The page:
What You Need to Know About Land Use Due Diligence in Florida
One of the toughest discussions a land-use lawyer can have with a prospective client is telling them they cannot use the property they closed on “as-is” for their desired use. Often, a plan can be crafted to resurrect the investor’s cash flow goals. But sometimes, too many uninformed and expensive choices have already been made.
A small expenditure for land use due diligence and review during a defined period in the contract, with local government approval contingencies to closing, can help ensure successful cash flow.
What should this due diligence include?
- The Future Land Use Map and Comprehensive Plan
State statute requires every local government in Florida to adopt a “Comprehensive Plan,” complete with a “Future Land Use Map” detailing what “Future Land Use Category” applies to a parcel or area. Each plan must include at least two planning periods, one that covers at least the first five-year period after the plan’s adoption and one that covers at least a 10-year period. More planning periods for specific components, elements and land use amendments to the plan are allowed as part of the planning process.
For due diligence purposes, the Future Land Use Category is arguably the most important aspect of the plan. Future Land Use Categories set forth:
- A list of goals and general uses
- The allowed residential density
- The commercial or mixed-use allowable Floor Area Ratio (FAR)
FAR is the measurement of a building’s floor area in relation to the size of the parcel the building is located on. It is expressed numerically and is derived by dividing the total area of the building by the total area of the parcel (building area ÷ lot area). If the Future Land Use Category allows a FAR of 1.5 on a 100,000-square-foot commercial parcel, 150,000 square feet of usable square footage may be constructed. This is subject to local parking requirements, impervious surface limitations, landscaping requirements, traffic, etc. FAR may be increased by bonus incentives set forth in the language of the Future Land Use Category or other parts of the plan that encourage improvements and community amenities in the development.
With regard to residential density, a Future Land Use Category may allow up to so many residential dwelling units per acre, whether they be single or multi-family in nature. Residential density is usually subject to many of the same limitations as commercial FAR. It may often be
augmented through bonuses similar to those allowing for more dwelling units per acre.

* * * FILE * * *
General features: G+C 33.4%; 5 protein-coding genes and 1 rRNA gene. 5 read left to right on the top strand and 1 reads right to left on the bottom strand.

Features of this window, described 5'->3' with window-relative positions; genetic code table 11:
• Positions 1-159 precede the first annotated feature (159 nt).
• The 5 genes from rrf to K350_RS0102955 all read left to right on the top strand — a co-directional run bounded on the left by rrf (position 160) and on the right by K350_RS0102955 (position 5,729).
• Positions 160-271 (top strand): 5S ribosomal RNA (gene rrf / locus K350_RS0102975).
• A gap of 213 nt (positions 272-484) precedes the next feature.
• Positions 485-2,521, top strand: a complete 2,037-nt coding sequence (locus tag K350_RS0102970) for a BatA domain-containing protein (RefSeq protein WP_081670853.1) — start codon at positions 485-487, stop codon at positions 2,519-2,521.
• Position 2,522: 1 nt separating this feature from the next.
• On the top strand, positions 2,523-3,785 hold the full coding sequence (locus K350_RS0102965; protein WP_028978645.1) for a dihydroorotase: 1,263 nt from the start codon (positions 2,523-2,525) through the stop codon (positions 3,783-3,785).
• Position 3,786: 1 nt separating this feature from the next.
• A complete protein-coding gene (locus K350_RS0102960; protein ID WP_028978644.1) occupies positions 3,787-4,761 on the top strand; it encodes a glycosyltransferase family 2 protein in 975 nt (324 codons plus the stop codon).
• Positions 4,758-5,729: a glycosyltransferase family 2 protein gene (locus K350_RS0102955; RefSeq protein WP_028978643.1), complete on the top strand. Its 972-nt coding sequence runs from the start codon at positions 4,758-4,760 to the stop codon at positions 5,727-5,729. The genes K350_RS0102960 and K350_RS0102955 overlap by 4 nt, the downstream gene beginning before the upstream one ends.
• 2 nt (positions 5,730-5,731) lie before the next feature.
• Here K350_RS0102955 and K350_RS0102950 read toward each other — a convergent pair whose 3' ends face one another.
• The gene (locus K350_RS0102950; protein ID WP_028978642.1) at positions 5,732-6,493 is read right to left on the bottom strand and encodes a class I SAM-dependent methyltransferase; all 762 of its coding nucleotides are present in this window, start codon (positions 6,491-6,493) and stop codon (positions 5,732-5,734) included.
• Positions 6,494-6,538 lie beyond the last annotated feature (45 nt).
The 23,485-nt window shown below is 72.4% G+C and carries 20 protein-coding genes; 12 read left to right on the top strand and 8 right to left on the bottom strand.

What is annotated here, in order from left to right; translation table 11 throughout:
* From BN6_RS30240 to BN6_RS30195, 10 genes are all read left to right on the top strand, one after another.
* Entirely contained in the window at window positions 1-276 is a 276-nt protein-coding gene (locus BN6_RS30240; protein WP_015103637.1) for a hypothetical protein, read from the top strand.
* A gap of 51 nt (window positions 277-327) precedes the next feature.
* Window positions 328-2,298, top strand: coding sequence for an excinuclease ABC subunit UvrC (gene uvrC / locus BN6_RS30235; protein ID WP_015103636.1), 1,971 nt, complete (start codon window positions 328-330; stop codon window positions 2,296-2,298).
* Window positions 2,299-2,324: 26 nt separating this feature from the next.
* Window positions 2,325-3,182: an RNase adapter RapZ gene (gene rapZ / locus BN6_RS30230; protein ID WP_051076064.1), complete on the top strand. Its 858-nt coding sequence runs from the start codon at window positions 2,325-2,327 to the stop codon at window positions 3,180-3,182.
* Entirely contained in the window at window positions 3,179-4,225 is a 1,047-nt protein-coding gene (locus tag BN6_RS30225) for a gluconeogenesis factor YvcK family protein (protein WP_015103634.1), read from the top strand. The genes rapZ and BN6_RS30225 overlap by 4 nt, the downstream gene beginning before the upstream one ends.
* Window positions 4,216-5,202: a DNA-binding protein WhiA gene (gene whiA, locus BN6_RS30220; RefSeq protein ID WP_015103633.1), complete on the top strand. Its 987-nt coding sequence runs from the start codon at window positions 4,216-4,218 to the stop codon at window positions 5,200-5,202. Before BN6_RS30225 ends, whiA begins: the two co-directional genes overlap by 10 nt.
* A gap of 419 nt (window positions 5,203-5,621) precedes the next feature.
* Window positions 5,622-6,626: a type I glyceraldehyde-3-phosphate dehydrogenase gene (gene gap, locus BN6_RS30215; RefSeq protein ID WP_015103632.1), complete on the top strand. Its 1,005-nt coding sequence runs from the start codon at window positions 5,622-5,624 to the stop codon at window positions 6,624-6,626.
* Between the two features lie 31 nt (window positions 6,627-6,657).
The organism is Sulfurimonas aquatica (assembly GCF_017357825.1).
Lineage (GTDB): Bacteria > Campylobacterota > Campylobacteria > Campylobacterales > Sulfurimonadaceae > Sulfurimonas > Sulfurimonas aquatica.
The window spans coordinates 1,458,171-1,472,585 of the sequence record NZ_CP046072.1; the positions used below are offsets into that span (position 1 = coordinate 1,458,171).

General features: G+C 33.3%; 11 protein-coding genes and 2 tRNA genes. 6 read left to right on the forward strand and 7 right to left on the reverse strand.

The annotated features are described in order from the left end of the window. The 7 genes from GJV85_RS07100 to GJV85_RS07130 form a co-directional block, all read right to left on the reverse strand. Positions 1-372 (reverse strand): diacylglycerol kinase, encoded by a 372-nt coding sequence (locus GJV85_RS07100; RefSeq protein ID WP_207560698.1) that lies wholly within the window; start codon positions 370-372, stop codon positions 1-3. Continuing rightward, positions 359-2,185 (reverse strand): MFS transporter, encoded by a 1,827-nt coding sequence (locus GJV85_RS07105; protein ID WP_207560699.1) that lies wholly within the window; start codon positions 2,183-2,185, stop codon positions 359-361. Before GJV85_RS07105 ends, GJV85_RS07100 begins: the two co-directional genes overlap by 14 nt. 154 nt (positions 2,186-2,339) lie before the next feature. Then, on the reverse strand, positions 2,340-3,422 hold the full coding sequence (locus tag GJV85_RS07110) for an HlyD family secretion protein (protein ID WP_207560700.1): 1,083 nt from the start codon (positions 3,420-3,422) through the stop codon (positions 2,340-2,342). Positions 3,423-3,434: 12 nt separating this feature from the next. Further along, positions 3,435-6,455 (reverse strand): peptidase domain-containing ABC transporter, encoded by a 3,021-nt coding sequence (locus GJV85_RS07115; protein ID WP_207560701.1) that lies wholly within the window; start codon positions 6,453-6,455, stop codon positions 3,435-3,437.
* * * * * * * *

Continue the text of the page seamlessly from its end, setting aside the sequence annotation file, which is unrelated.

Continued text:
However, if a parcel is purchased with a Future Land Use Category that does not allow for the intended use, it will require several months of review by local government staff and an approval vote by the local governing body. If the parcel is larger than 10 acres, the application must be submitted to the state for review. Upon receipt of a comment letter from the State Land Planning Agency,
the local governing body has 180 days to adopt, adopt with changes or decline to adopt the amendment. The adopted amendment is then submitted to the state and regional review agencies for final comments. It cannot take effect until 31 days after adoption.
If the parcel carries the proper Future Land Use Category, the next step is to confirm the proper zoning for its intended use. Every city and county in Florida is required by statute to have its own land development code.
Thus, a category labeled “General Commercial” can mean 67 different things in the 67 counties, as well as the many hundreds of incorporated municipalities across the state. Conversely, categories labeled generically as “Light Industrial” or “Heavy Industrial” can carry similar variations across the state, and in many cases prohibit less intense uses that one might assume would be allowed.
Cities and counties will often require a planned development (PD) rezoning if parcels are so codependent or complex that zoning approval depends on a replat and is governed by a heavily detailed and engineered site plan. This can be expensive to discover after a rushed closing. If a jurisdiction is going to require a PD, it’s better to know that going into a deal and structure proceedings accordingly.
How can contracts help you perform due diligence?
The proper way to obtain land for specific development is via a contingent sale contract. This kind of contract gives a generous study period (such as 60 days) for proper due diligence. Then, should the transaction continue, part of the deposit is applied in exchange for another time period (often up to six months or a year) to apply for and obtain the entitlements and permit approvals needed to use the property for the buyer’s intended use.
These contracts are complex. They must mesh well with the process outlined in the land development code of the jurisdiction in which the parcel is located. Form agreements such as the FAR/BAR and REALTOR® Association contracts can be utilized, but specific addendums should be included to allow for the unique land use due diligence and approval contingences required for specific properties.
So, what should you keep in mind before buying property for a certain use?
There are many other factors that affect the available or approvable uses of a property, like:
- Property tax classifications
- Water use permits
- Wetland delineation
- Traffic impacts and the presence of sufficient road capacity
- Potential impact fees for new construction
- Intense uses
- The present and future availability of utilities (including water and sewer)
But careful and proper due diligence review of a property’s land use, including the comprehensive plan and zoning, coupled with a purchase and sale agreement drafted for the buyer’s specific requirements, can make a big difference in the success or failure of the investment.